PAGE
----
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[90] When his soldiers arrived by sea he punished Pothinus and Achillas with death for their crime against Pompey.1 (Theodotus escaped and was afterward crucified by Cassius, who found him wandering in Asia.2) The Alexandrians thereupon rose in tumult, and the king's army marched against Cæsar and various battles took place around the palace and on the neighboring shores. In one of these Cæsar escaped by leaping into the sea and swimming a long distance in deep water. The Alexandrians captured his cloak and hung it up as a trophy. He fought the last battle against the king on the banks of the Nile, in
Y.R. 707
which he won a decisive victory. He consumed nine
B.C. 47
months in this strife, at the end of which he established Cleopatra on the throne of Egypt in place of her brother. He ascended the Nile with 400 ships, exploring the country in company with Cleopatra and enjoying himself with her in other ways. The details of these events are related more particularly in my Egyptian history. Cæsar could not bear to look at the head of Pompey when it was brought to him, but ordered that it be buried, and set apart for it a small plot of ground near the city which was dedicated to Nemesis, but in my time, while the Roman emperor Trajan was exterminating the Jewish race in Egypt, it was devastated by them in the exigencies of the war.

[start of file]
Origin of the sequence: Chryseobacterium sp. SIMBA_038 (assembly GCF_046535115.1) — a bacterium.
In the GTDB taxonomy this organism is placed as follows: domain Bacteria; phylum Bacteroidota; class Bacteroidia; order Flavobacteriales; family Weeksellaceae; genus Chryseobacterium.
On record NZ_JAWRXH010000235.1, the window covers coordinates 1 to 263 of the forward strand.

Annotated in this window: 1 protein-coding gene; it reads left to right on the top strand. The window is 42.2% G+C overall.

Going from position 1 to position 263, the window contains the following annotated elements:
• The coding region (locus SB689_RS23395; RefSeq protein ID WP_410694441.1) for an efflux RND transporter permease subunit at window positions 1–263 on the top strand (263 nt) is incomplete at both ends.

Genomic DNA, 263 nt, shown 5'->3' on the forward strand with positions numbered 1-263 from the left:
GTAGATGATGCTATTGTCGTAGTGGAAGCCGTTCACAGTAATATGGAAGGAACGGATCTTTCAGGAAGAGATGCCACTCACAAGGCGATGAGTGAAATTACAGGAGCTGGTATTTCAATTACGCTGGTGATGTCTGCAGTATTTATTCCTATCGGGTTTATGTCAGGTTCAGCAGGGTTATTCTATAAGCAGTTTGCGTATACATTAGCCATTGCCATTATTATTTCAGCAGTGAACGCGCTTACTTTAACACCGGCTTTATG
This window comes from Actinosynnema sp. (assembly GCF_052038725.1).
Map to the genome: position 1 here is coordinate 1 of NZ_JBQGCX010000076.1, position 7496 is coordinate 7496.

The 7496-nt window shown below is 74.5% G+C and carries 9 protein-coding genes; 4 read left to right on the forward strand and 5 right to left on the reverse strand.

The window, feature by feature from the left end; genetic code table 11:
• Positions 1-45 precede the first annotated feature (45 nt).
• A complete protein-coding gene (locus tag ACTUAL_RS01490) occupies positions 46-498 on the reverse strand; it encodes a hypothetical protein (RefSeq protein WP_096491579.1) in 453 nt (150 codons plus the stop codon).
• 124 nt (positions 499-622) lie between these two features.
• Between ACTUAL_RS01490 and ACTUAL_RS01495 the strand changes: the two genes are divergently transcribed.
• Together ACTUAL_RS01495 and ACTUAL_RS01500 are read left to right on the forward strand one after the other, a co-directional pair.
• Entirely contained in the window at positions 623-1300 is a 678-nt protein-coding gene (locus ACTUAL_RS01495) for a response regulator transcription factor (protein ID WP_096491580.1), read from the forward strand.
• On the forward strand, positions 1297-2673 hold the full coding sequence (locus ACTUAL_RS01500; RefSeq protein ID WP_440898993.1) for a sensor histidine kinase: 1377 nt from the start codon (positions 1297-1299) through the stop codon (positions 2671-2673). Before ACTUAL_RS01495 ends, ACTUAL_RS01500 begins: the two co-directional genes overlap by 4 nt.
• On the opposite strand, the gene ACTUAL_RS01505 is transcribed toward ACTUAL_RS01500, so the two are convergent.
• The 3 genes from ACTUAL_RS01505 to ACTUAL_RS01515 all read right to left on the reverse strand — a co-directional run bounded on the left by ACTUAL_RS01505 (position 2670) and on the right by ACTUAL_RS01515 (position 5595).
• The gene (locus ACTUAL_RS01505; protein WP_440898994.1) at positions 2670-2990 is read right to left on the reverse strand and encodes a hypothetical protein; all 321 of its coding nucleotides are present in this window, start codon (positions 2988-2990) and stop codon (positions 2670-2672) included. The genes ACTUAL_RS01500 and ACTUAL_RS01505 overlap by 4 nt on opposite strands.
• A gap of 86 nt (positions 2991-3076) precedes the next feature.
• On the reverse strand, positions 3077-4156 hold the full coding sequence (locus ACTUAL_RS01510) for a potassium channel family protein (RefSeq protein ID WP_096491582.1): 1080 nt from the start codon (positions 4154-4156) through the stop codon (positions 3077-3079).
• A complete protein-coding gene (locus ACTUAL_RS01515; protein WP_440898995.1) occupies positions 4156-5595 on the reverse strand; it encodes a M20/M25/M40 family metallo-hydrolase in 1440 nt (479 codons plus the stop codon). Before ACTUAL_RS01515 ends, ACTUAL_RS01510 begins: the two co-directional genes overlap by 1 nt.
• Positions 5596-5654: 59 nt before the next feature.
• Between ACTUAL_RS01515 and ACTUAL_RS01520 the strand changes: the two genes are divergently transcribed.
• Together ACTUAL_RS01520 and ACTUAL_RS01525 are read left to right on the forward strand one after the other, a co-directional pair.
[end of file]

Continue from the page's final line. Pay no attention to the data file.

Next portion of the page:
1 Cæsar says that he put Pothinus to death for corresponding with the enemy while he was in Cæsar's custody, during the Alexandrian war. (iii. 112.) Hirtius, who wrote the Alexandrian War, says (i.4) that Achillas was put to death by Arsinoë, the younger sister of Cleopatra, who attempted to bring about a counter revolution and to secure the throne for herself. Plutarch contradicts himself in this matter. In his Life of Pompey (80) he says that Cæsar put both Pothinus and Achillas to death and implies that he did so to punish them for the murder of Pompey. In his Life of Cœsar (49) he says distinctly that Pothinus was put to death on account of a palace conspiracy against Cæsar in which both himself and Achillas were concerned, but that Achillas escaped.

2 Plutarch, at the conclusion of his Life of Pompey, says that Theodotus was put to death with torture by Brutus, who found him leading a vagabond life in Asia.

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